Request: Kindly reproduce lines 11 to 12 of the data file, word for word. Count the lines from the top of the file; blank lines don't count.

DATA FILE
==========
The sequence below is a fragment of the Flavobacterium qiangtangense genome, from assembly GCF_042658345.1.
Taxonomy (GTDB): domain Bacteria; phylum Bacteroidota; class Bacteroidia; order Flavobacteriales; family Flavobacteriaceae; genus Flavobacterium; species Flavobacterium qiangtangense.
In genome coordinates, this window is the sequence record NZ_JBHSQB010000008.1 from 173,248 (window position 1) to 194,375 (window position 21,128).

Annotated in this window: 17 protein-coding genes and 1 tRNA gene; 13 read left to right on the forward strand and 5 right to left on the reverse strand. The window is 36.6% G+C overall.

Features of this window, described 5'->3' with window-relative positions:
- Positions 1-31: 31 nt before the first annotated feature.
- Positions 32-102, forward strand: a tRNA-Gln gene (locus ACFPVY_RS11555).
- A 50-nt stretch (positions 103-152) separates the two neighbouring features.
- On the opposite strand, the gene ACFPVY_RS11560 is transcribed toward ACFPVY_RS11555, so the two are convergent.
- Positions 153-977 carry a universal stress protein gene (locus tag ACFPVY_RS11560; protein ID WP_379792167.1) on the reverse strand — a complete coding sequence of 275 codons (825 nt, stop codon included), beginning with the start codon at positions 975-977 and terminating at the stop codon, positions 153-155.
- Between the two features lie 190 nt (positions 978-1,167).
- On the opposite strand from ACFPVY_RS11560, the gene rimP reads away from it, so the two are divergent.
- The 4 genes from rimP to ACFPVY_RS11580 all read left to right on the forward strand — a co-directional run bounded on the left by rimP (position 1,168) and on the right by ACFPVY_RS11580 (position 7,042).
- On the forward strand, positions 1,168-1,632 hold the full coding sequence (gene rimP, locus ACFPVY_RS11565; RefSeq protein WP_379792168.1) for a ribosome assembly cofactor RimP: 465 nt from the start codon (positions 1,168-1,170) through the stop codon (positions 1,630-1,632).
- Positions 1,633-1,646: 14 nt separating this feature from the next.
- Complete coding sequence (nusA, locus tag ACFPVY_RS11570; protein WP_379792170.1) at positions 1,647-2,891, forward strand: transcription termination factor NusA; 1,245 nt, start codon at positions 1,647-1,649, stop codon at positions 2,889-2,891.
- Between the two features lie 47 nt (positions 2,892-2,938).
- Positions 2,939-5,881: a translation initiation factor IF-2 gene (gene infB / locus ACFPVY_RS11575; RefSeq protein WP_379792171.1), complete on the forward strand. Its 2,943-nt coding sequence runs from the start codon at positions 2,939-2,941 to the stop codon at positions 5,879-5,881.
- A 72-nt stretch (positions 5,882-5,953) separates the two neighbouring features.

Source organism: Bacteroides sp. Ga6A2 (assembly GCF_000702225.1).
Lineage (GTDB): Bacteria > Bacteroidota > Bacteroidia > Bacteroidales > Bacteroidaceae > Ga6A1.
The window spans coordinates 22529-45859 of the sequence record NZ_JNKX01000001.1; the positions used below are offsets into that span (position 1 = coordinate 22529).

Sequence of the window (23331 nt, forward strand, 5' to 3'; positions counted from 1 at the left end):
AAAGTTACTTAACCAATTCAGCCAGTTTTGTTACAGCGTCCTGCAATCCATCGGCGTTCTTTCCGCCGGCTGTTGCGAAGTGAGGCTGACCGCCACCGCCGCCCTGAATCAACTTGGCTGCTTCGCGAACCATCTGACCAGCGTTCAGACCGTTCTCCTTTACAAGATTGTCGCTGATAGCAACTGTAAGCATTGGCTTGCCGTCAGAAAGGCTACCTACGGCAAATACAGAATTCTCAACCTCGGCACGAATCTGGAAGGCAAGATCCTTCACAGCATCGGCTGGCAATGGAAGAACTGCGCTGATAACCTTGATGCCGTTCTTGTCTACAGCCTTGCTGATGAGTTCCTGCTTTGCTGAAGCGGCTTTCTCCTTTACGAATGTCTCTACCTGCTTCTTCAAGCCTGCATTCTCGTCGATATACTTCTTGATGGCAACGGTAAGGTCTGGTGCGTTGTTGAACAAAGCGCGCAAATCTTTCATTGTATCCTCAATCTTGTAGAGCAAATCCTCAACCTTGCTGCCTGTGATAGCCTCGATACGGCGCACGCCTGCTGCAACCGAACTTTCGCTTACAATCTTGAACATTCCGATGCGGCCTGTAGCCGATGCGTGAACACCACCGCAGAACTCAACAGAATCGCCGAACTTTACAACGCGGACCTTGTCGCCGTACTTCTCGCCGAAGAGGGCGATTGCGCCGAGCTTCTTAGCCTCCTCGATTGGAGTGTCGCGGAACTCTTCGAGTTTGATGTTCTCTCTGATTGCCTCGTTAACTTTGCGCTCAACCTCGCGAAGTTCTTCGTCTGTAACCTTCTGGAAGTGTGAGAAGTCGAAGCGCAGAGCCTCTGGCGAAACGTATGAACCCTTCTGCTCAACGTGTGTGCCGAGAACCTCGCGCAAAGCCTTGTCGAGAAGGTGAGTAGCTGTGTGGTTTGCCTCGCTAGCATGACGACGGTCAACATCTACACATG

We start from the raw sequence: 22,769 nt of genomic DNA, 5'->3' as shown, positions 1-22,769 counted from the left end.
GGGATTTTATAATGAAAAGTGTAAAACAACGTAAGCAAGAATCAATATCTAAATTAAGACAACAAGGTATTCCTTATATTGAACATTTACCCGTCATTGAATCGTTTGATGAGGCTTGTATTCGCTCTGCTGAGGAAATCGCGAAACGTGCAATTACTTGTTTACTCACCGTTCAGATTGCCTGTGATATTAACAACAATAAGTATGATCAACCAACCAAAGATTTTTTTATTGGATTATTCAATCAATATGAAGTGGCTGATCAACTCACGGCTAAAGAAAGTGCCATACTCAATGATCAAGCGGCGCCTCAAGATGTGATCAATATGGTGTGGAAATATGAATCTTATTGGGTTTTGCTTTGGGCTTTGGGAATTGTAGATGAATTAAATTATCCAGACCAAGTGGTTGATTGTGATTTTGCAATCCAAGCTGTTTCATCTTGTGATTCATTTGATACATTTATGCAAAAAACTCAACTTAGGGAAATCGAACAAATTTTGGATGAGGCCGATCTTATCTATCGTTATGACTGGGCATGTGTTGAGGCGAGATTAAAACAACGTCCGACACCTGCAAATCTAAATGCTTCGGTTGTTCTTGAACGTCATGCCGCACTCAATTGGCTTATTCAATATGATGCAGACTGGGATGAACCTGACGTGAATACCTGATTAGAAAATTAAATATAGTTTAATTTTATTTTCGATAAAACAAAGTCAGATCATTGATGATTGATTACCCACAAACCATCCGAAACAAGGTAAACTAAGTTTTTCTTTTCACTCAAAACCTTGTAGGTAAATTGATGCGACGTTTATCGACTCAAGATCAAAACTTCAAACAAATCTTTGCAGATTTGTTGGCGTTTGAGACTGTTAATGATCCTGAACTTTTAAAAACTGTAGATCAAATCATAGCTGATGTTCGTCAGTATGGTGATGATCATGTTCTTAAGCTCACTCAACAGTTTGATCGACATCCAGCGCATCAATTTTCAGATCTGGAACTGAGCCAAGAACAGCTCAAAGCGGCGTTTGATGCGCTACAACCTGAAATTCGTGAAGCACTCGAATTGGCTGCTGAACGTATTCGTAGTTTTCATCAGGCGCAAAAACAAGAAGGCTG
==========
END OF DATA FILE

- Between the two features lie 190 nt (positions 978-1,167).
- On the opposite strand from ACFPVY_RS11560, the gene rimP reads away from it, so the two are divergent.